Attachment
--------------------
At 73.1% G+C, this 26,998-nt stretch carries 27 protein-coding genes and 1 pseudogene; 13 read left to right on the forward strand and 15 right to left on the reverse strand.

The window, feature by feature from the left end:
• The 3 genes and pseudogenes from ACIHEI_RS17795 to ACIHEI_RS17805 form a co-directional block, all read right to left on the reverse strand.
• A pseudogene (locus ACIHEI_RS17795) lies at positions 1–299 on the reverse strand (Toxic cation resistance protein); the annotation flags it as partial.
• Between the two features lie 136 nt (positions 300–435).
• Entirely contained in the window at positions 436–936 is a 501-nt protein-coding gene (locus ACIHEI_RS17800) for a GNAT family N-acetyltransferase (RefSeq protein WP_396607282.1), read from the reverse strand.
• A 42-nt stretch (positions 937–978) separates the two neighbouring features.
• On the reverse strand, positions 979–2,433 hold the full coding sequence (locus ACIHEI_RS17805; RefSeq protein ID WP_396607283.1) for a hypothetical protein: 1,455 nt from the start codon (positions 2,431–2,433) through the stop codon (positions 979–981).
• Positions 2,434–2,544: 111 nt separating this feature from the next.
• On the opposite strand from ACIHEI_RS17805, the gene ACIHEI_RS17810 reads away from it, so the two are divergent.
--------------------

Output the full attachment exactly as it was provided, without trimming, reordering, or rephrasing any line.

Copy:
At 73.1% G+C, this 26,998-nt stretch carries 27 protein-coding genes and 1 pseudogene; 13 read left to right on the forward strand and 15 right to left on the reverse strand.

The window, feature by feature from the left end:
• The 3 genes and pseudogenes from ACIHEI_RS17795 to ACIHEI_RS17805 form a co-directional block, all read right to left on the reverse strand.
• A pseudogene (locus ACIHEI_RS17795) lies at positions 1–299 on the reverse strand (Toxic cation resistance protein); the annotation flags it as partial.
• Between the two features lie 136 nt (positions 300–435).
• Entirely contained in the window at positions 436–936 is a 501-nt protein-coding gene (locus ACIHEI_RS17800) for a GNAT family N-acetyltransferase (RefSeq protein WP_396607282.1), read from the reverse strand.
• A 42-nt stretch (positions 937–978) separates the two neighbouring features.
• On the reverse strand, positions 979–2,433 hold the full coding sequence (locus ACIHEI_RS17805; RefSeq protein ID WP_396607283.1) for a hypothetical protein: 1,455 nt from the start codon (positions 2,431–2,433) through the stop codon (positions 979–981).
• Positions 2,434–2,544: 111 nt separating this feature from the next.
• On the opposite strand from ACIHEI_RS17805, the gene ACIHEI_RS17810 reads away from it, so the two are divergent.